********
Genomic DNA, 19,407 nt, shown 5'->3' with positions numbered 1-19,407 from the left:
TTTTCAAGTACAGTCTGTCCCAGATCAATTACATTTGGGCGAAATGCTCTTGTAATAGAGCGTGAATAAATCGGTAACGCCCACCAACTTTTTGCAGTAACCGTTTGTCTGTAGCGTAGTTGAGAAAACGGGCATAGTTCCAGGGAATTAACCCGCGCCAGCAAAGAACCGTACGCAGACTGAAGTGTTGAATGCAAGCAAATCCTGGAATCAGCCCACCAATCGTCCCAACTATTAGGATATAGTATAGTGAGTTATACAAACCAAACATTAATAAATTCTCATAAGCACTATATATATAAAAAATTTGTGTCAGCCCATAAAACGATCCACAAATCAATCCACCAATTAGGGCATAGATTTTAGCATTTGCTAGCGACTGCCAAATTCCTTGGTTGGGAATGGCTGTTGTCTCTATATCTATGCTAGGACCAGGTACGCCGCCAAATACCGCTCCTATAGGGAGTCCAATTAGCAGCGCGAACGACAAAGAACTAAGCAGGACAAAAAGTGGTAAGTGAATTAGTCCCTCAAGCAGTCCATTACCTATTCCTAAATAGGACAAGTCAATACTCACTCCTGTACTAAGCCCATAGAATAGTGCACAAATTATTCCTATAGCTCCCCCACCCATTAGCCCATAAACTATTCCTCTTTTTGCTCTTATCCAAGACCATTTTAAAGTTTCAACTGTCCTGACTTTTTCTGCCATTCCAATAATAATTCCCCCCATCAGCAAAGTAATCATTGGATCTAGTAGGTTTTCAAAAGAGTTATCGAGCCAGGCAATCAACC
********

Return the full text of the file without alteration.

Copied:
Genomic DNA, 19,407 nt, shown 5'->3' with positions numbered 1-19,407 from the left:
TTTTCAAGTACAGTCTGTCCCAGATCAATTACATTTGGGCGAAATGCTCTTGTAATAGAGCGTGAATAAATCGGTAACGCCCACCAACTTTTTGCAGTAACCGTTTGTCTGTAGCGTAGTTGAGAAAACGGGCATAGTTCCAGGGAATTAACCCGCGCCAGCAAAGAACCGTACGCAGACTGAAGTGTTGAATGCAAGCAAATCCTGGAATCAGCCCACCAATCGTCCCAACTATTAGGATATAGTATAGTGAGTTATACAAACCAAACATTAATAAATTCTCATAAGCACTATATATATAAAAAATTTGTGTCAGCCCATAAAACGATCCACAAATCAATCCACCAATTAGGGCATAGATTTTAGCATTTGCTAGCGACTGCCAAATTCCTTGGTTGGGAATGGCTGTTGTCTCTATATCTATGCTAGGACCAGGTACGCCGCCAAATACCGCTCCTATAGGGAGTCCAATTAGCAGCGCGAACGACAAAGAACTAAGCAGGACAAAAAGTGGTAAGTGAATTAGTCCCTCAAGCAGTCCATTACCTATTCCTAAATAGGACAAGTCAATACTCACTCCTGTACTAAGCCCATAGAATAGTGCACAAATTATTCCTATAGCTCCCCCACCCATTAGCCCATAAACTATTCCTCTTTTTGCTCTTATCCAAGACCATTTTAAAGTTTCAACTGTCCTGACTTTTTCTGCCATTCCAATAATAATTCCCCCCATCAGCAAAGTAATCATTGGATCTAGTAGGTTTTCAAAAGAGTTATCGAGCCAGGCAATCAACC